On the other hand, according to indeterminism (the free will theory), I am not a center for the Boston Celtics today in part because I chose to devote my energies to education rather than athletics. (It’s true that if I had chosen to devote my energies to playing basketball that I still would probably not be playing center for the Boston Celtics, but that does not refute indeterminism because indeterminism recognizes that we are each born into a certain situation; for example, I am not free to choose to grow until I am seven feet tall.)
So we see that on the cutting edge of physics arises the philosophical question of whether we are free or determined. After all, determinism says that everything is caused, and if quantum particles behave randomly they are not caused and thus determinism has been refuted. (However, this does not prove that human beings have free will because indeterminism may exist only at the quantum level and not at the level of human beings.)
Philosophical questions also arise on the cutting edge of medicine and doctoring. Abortion is such a divisive issue because people can’t agree on such philosophical questions as “What is a person?” If agreement could be reached on when an embryo or fetus becomes a person, agreement would be reached on when — if ever — abortion is moral.
Criticisms of Philosophy
Many people complain that philosophy seems rarified and abstract, elusive and arbitrary in its methods, lacking in a firm sense of direction, that it fails to achieve results, and is generally detached from the real world. Rosenberg believes that part of the reason why people believe this is because philosophy is a second-order discipline. After all, philosophers do not share such things as the results of empirical experiments.
However, according to Rosenberg, one thing helps philosophers to stay on track: the history of philosophy. All contemporary philosophers have studied the great philosophers of the past — Plato, Descartes, Locke, Hume, Berkeley, Kant, etc. — and thus have a common heritage. By referring to this heritage, and finding out with which philosophers they agree and why, contemporary philosophers “can find the beginnings of a process which might resolve their disagreement in their diverse commentaries on and assessments of these views and the arguments mobilized in their support.”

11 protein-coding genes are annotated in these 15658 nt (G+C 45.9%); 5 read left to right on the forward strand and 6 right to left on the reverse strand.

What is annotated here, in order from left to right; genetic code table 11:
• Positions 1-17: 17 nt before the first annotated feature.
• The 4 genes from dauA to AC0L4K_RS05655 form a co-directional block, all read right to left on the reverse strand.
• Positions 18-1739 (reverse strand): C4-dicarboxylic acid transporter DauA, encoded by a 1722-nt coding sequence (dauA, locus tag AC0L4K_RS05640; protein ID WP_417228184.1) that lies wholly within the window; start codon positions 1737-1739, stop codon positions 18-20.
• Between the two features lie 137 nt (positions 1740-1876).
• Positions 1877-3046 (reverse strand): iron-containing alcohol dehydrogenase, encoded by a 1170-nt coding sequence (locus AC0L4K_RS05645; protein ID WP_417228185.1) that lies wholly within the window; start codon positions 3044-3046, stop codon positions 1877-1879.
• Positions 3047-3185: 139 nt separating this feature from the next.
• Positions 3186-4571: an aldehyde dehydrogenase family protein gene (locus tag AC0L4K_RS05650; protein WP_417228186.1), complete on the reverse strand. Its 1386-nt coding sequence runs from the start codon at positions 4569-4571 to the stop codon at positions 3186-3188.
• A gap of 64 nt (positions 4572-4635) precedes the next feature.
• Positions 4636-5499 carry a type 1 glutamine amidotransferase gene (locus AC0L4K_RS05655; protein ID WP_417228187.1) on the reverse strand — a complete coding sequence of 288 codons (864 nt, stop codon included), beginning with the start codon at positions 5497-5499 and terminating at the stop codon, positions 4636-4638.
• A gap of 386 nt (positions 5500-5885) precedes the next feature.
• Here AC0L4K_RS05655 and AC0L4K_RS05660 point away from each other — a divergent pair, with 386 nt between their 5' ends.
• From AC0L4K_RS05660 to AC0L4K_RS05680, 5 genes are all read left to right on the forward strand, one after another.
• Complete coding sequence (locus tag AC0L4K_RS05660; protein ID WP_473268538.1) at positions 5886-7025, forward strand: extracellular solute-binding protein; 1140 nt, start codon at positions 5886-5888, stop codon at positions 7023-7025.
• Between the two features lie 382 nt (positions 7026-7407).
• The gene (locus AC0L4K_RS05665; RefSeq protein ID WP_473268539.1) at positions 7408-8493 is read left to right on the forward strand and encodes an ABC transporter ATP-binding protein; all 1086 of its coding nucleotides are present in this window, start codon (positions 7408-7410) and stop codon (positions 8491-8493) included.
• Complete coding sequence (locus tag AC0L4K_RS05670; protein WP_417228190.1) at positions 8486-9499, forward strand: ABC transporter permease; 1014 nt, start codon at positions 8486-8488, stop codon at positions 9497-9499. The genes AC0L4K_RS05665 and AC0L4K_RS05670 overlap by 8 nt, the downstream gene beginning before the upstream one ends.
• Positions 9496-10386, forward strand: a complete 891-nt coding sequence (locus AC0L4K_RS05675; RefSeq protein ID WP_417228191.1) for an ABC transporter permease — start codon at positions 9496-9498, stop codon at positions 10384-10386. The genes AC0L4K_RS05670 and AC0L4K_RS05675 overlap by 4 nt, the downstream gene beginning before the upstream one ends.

I enthusiastically recommend that you read Jay F. Rosenberg’s Practice of Philosophy: A Handbook for Beginners, 2nd edition (Englewood Cliffs, New Jersey: Prentice Hall, 1984. For one thing, he has very interesting things to say about George Berkeley, whose philosophy of Idealism many beginning students of philosophy find strange. (When I first heard about Idealism, I asked, “Do people really believe that?”) Rosenberg shows that Idealism makes much more sense than first appearances indicate. Look for The Practice of Philosophy: A Handbook for Beginners in your local library, and if it’s not there, don’t forget why Interlibrary Loan was invented.
Note: The quotations by Rosenberg that appear in this essay are from his Practice of Philosophy: A Handbook for Beginners.